We can't tell you how to run your system to the last detail. Most of the philosophy depends on how you're using the system. If you have many users, things are much different than if you only have a few users, or if you're the only user on the system. However, it's always a good idea---in any situation---to understand what being the system administrator really means.
Being the system administrator doesn't make you a UNIX wizard. There are many system admins out there who know very little about UNIX. Likewise, there are many ``normal'' users out there who know more about UNIX than any system administrator could. Also, being the system administrator does not allow you to use malice against your users. Just because the system gives you the privilege to mess with user files does not mean that you have any right to do so.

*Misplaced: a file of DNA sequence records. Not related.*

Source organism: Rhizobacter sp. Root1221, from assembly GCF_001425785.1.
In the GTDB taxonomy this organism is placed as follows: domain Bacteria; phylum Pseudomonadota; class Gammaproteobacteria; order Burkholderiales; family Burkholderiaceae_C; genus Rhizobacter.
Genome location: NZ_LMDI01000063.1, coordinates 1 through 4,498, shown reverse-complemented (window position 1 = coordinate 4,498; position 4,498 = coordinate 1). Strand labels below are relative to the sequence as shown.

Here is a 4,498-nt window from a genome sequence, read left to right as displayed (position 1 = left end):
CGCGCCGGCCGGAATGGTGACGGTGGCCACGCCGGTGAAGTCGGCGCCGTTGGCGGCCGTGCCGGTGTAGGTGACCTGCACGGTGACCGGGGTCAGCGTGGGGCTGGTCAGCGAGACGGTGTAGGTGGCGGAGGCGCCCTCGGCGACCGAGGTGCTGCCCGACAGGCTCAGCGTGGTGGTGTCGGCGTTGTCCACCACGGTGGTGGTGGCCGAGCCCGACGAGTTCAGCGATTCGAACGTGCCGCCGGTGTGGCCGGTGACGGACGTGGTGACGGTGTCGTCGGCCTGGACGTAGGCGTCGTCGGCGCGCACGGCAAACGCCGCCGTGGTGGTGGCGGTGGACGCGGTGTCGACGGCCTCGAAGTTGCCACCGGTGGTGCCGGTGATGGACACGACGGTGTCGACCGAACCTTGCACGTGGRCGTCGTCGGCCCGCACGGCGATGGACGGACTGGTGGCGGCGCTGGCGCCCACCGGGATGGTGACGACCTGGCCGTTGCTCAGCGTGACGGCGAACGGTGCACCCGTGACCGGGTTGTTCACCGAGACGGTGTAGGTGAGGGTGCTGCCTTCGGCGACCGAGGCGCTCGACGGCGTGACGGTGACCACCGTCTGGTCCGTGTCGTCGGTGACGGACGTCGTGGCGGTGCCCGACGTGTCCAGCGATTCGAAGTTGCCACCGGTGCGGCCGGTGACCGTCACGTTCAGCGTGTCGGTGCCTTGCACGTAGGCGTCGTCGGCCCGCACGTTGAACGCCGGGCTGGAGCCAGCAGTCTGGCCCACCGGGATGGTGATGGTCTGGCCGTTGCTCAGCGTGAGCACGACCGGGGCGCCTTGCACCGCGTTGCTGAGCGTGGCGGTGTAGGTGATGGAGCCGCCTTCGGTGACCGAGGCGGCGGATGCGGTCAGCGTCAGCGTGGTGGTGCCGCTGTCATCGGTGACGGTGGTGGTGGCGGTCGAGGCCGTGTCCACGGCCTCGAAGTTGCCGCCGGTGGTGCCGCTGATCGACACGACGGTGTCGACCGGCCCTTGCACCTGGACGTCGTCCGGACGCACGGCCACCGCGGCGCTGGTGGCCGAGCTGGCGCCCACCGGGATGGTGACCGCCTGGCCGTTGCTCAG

Lastly, being the system administrator is really not a big deal. It doesn't matter if your system is a little 386 or a Cray supercomputer. Running the system is the same, regardless. Knowing the root password isn't going to earn you money or fame. It will allow you to maintain the system, and keep it running. That's it.